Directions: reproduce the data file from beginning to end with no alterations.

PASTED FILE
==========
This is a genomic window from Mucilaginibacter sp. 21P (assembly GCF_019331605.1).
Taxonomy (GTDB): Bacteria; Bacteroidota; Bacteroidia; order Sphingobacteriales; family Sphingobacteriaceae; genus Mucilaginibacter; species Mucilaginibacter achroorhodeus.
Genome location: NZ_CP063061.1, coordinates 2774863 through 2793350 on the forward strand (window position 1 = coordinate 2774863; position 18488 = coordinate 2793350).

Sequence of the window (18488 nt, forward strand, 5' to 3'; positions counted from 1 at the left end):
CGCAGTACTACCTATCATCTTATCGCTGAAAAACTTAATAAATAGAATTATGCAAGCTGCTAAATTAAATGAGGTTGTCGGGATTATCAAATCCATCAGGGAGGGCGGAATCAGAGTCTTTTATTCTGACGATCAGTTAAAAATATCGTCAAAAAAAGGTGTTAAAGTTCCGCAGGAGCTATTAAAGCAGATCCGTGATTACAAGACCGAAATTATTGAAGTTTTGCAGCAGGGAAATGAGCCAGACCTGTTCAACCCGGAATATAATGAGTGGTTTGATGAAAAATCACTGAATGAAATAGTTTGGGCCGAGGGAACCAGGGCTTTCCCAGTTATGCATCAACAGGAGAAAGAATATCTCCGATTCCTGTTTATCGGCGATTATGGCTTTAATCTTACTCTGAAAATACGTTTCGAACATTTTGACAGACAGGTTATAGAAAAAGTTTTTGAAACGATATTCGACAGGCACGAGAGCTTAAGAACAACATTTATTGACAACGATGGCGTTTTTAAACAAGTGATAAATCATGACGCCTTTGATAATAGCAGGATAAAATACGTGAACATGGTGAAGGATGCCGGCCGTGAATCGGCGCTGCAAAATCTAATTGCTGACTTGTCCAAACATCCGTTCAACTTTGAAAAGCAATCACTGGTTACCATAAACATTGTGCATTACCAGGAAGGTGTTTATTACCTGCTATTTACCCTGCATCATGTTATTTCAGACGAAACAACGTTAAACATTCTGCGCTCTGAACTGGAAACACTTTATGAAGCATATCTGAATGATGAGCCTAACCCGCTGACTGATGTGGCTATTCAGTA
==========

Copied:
This is a genomic window from Mucilaginibacter sp. 21P (assembly GCF_019331605.1).
Taxonomy (GTDB): Bacteria; Bacteroidota; Bacteroidia; order Sphingobacteriales; family Sphingobacteriaceae; genus Mucilaginibacter; species Mucilaginibacter achroorhodeus.
Genome location: NZ_CP063061.1, coordinates 2774863 through 2793350 on the forward strand (window position 1 = coordinate 2774863; position 18488 = coordinate 2793350).

Sequence of the window (18488 nt, forward strand, 5' to 3'; positions counted from 1 at the left end):
CGCAGTACTACCTATCATCTTATCGCTGAAAAACTTAATAAATAGAATTATGCAAGCTGCTAAATTAAATGAGGTTGTCGGGATTATCAAATCCATCAGGGAGGGCGGAATCAGAGTCTTTTATTCTGACGATCAGTTAAAAATATCGTCAAAAAAAGGTGTTAAAGTTCCGCAGGAGCTATTAAAGCAGATCCGTGATTACAAGACCGAAATTATTGAAGTTTTGCAGCAGGGAAATGAGCCAGACCTGTTCAACCCGGAATATAATGAGTGGTTTGATGAAAAATCACTGAATGAAATAGTTTGGGCCGAGGGAACCAGGGCTTTCCCAGTTATGCATCAACAGGAGAAAGAATATCTCCGATTCCTGTTTATCGGCGATTATGGCTTTAATCTTACTCTGAAAATACGTTTCGAACATTTTGACAGACAGGTTATAGAAAAAGTTTTTGAAACGATATTCGACAGGCACGAGAGCTTAAGAACAACATTTATTGACAACGATGGCGTTTTTAAACAAGTGATAAATCATGACGCCTTTGATAATAGCAGGATAAAATACGTGAACATGGTGAAGGATGCCGGCCGTGAATCGGCGCTGCAAAATCTAATTGCTGACTTGTCCAAACATCCGTTCAACTTTGAAAAGCAATCACTGGTTACCATAAACATTGTGCATTACCAGGAAGGTGTTTATTACCTGCTATTTACCCTGCATCATGTTATTTCAGACGAAACAACGTTAAACATTCTGCGCTCTGAACTGGAAACACTTTATGAAGCATATCTGAATGATGAGCCTAACCCGCTGACTGATGTGGCTATTCAGTA